[from History of IoM, 1900]
The Mischief Act of 1765,1 though it did not, as will be seen, put an end to the operations of the smugglers, reduced, at first, not only them, but the inhabitants of the island generally, to a panic-stricken condition.
This is graphically described by an eyewitness as follows : " Nothing now, but anarchy and confusion . . . as it was not possible, on so short a time, to get off all the inhibited stuff, the merchant was obliged to secure it as well as he could in remote and distant places. Those who knew of this in many cases betrayed their trust, either directly or indirectly giving informations; others purloined what was thus deposited, others stole from the stealers, and others from them again. Bands of armed men go about the country terrifying the people and entering their houses in search of teas, &c. Mr. Lutwidge, the general surveyor, has no less than 50 coast officers and tide waiters along with him, planted in the several ports, besides the crews of 2 or 3 cutters at call. All this must naturally occasion riotous and tumultuous doings. One side in pursuit of and chastising with great severity those they suspect to be informers, and the other side protecting and defending them.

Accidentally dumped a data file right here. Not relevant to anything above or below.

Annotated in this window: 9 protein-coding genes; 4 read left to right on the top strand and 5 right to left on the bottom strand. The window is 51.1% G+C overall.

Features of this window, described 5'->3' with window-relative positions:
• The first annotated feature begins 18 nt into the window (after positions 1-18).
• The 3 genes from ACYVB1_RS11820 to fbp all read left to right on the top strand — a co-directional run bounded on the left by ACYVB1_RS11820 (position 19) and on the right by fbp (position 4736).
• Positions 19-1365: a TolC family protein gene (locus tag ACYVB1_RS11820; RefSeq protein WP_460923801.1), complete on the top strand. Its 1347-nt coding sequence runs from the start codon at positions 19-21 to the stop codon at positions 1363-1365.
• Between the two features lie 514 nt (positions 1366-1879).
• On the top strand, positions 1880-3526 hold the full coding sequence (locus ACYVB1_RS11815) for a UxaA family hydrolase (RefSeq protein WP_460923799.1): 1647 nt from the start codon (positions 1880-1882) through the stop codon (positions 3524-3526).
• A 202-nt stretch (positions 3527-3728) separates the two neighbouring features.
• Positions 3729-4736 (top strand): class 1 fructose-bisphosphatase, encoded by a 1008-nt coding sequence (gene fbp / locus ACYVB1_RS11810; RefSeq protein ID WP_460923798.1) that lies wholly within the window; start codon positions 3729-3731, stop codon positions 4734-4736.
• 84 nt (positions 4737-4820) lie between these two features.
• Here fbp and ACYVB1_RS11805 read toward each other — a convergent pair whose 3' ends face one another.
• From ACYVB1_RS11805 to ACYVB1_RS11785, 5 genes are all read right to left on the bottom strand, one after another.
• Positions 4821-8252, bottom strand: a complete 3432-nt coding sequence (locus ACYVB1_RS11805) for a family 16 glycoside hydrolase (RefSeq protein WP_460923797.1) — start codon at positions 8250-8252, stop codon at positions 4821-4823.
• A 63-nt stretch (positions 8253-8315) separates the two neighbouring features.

Tis a very melancholy situation we are in . . . all our people of property are making up their matters as fast as they can and preparing to quit a place governed by martial law and the violence of arms." 1
This state of things, however, did not last long. Smuggling soon recommenced, and, in 1767, the passage of an Act which repealed the duties imposed by Tynwald, substituting for them much heavier duties levied by the authority of the Imperial Parliament, and limiting the quantities of spirits, tea, and tobacco to be imported from England,2 actually encouraged it, though it injured legitimate trade.